Hence Seneca truly said, That no Man erreth or is vertuous to himself, either of which ways he takes, he carries many with him.

It remaineth therefore that you be Holy, not to your selves only, but to the degrees of an Excellent Example.

A Third Argument to perswade you to a Good Example, III is from that Force and Power you will have by your good Examples, to make Men Vertuous, and to be ashamed of Sin. Many are the ways whereby Men may effectually recommend Vertue to others, by their own Practice, there being many things which cannot easily be express'd by Words, or taught by Instructions, which a Precept hath not, but which are yet observable in the Life and Conversation of good Men, which insinu­ate gently, and insensibly brings them on Ver­tue's side before they are aware, which provokes an Emulation in Men, and shames their sloth; which relieves mens Modesty, and presseth up­on Ingenuity; in a word, it recommends the Excellency, and demonstrates the Necessity and [Page 20]Possibility of Vertue; here lies the strength and power of a Good Example: Out of these will I choose an Instance or two to represent it to you.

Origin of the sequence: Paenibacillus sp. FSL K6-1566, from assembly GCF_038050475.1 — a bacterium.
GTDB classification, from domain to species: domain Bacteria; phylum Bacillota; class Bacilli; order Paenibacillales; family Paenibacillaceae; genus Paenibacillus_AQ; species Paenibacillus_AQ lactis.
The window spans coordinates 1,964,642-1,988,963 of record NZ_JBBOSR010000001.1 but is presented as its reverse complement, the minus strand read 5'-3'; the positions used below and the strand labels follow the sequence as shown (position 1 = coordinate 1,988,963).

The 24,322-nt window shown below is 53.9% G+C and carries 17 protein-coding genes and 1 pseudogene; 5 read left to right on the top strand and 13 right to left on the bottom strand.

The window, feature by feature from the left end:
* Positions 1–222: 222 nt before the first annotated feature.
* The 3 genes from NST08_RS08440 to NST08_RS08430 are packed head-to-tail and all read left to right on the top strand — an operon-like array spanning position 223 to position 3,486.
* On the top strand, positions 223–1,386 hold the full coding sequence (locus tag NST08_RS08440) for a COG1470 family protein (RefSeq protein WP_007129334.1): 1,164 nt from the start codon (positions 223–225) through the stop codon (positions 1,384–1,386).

First, The force and power of Example lies much in this, that it relieves mens Modesty, and gives them confidence to do that in Com­pany, which otherwise they would have de­clined, for fear of being Singular: Vertue it self when it becomes singular, meets with few who have courage enough to live up to it; Men do, as 'twere, take Sanctuary in Vice, when it once appears to have all of its side.